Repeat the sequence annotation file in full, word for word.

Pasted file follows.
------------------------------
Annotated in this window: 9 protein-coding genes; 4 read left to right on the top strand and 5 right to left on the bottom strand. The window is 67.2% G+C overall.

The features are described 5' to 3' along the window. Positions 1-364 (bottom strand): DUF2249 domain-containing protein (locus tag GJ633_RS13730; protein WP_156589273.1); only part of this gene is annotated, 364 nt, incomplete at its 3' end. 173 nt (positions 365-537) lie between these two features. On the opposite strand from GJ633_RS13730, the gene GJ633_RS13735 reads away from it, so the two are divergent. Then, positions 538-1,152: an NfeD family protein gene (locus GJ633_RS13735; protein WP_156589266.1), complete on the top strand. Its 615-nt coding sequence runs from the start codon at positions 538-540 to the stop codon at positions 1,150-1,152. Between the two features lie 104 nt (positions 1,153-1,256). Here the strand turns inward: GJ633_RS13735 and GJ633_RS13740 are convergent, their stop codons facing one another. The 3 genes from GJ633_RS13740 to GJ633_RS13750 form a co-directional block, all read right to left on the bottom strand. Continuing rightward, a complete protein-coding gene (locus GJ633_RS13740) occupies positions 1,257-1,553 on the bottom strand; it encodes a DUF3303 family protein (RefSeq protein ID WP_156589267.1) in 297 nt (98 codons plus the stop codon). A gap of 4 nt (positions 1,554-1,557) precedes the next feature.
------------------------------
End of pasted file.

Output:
Annotated in this window: 9 protein-coding genes; 4 read left to right on the top strand and 5 right to left on the bottom strand. The window is 67.2% G+C overall.

The features are described 5' to 3' along the window. Positions 1-364 (bottom strand): DUF2249 domain-containing protein (locus tag GJ633_RS13730; protein WP_156589273.1); only part of this gene is annotated, 364 nt, incomplete at its 3' end. 173 nt (positions 365-537) lie between these two features. On the opposite strand from GJ633_RS13730, the gene GJ633_RS13735 reads away from it, so the two are divergent. Then, positions 538-1,152: an NfeD family protein gene (locus GJ633_RS13735; protein WP_156589266.1), complete on the top strand. Its 615-nt coding sequence runs from the start codon at positions 538-540 to the stop codon at positions 1,150-1,152. Between the two features lie 104 nt (positions 1,153-1,256). Here the strand turns inward: GJ633_RS13735 and GJ633_RS13740 are convergent, their stop codons facing one another. The 3 genes from GJ633_RS13740 to GJ633_RS13750 form a co-directional block, all read right to left on the bottom strand. Continuing rightward, a complete protein-coding gene (locus GJ633_RS13740) occupies positions 1,257-1,553 on the bottom strand; it encodes a DUF3303 family protein (RefSeq protein ID WP_156589267.1) in 297 nt (98 codons plus the stop codon). A gap of 4 nt (positions 1,554-1,557) precedes the next feature.